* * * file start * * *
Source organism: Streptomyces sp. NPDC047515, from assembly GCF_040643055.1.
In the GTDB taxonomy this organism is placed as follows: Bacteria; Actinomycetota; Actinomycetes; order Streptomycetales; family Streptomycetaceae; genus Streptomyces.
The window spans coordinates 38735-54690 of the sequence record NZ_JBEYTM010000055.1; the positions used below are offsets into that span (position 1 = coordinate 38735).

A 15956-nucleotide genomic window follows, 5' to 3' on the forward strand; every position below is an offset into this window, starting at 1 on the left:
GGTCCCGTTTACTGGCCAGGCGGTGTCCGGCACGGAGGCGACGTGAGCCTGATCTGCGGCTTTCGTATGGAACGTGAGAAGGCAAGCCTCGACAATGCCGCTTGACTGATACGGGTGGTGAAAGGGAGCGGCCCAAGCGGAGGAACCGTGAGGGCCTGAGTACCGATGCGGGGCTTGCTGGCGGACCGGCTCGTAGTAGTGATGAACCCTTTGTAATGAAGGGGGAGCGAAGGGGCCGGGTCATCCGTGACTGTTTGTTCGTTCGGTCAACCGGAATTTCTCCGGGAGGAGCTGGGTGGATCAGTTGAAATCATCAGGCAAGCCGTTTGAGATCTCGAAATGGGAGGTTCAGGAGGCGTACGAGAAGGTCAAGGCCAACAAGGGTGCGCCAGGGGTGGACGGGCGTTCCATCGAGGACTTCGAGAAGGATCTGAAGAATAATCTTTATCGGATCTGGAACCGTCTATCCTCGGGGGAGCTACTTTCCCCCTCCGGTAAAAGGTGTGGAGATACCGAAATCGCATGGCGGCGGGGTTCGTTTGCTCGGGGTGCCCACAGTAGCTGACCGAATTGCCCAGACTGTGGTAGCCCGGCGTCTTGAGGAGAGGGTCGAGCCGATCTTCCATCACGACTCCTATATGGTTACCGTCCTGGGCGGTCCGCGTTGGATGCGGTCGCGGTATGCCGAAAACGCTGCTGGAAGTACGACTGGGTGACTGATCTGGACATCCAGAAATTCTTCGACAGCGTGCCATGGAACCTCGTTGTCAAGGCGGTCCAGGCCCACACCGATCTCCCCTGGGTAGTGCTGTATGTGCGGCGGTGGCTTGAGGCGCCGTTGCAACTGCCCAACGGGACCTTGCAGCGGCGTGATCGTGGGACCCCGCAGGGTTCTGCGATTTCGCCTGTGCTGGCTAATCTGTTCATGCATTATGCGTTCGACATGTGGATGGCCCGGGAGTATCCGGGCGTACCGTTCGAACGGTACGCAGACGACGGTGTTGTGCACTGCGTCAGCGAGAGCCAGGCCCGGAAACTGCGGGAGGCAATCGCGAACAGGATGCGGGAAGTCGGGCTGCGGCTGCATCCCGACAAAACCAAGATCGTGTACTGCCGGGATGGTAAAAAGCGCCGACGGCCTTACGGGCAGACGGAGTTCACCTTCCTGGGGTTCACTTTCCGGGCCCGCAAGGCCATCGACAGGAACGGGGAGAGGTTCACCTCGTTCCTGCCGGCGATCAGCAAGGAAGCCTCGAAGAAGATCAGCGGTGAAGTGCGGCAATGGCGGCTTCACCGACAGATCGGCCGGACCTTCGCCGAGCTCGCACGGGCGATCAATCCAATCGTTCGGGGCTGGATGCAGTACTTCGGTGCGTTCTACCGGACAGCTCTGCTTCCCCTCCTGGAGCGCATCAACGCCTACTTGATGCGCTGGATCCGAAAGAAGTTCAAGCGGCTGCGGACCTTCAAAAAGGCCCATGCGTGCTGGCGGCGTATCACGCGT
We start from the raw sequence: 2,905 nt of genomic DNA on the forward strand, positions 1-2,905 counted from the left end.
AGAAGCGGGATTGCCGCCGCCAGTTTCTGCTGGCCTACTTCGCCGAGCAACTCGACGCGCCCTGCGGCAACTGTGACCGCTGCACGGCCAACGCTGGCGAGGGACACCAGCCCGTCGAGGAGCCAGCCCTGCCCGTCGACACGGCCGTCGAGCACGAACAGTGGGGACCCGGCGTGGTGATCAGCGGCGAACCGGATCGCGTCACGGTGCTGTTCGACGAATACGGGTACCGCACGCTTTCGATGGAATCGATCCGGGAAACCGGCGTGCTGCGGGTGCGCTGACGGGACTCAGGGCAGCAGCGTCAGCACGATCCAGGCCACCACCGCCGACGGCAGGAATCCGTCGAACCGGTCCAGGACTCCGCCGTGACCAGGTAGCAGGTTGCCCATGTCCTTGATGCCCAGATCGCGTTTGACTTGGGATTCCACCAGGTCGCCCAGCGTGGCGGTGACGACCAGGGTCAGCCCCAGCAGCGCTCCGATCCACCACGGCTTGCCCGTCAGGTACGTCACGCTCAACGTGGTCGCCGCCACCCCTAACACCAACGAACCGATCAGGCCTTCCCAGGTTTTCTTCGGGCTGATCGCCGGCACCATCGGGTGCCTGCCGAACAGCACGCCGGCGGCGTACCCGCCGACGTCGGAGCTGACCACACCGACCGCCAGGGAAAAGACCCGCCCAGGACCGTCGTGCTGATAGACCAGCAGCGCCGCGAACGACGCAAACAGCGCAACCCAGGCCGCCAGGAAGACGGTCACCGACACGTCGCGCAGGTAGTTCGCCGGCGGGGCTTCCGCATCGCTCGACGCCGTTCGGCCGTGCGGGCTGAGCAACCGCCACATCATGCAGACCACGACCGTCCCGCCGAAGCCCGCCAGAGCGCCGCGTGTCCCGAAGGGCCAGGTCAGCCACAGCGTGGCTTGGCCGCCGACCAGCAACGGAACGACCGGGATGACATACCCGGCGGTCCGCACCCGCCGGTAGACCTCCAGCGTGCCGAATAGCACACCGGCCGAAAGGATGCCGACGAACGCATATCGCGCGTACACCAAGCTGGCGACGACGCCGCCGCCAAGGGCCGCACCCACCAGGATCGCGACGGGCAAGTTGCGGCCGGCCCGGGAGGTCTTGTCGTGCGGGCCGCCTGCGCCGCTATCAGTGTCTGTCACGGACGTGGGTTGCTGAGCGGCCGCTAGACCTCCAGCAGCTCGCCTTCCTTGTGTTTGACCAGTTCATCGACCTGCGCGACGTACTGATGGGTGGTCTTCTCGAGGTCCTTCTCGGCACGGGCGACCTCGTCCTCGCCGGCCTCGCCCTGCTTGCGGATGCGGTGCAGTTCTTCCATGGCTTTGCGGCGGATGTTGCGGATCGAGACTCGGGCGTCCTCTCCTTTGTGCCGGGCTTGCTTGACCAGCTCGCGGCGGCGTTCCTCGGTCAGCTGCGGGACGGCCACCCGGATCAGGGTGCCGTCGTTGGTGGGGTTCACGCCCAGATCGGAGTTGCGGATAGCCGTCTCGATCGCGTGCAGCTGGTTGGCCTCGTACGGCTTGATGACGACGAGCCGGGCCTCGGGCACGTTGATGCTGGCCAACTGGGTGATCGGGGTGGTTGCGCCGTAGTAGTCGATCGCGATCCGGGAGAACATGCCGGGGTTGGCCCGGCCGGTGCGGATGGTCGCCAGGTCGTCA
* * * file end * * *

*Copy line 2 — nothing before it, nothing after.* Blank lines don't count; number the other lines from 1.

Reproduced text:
In the GTDB taxonomy this organism is placed as follows: Bacteria; Actinomycetota; Actinomycetes; order Streptomycetales; family Streptomycetaceae; genus Streptomyces.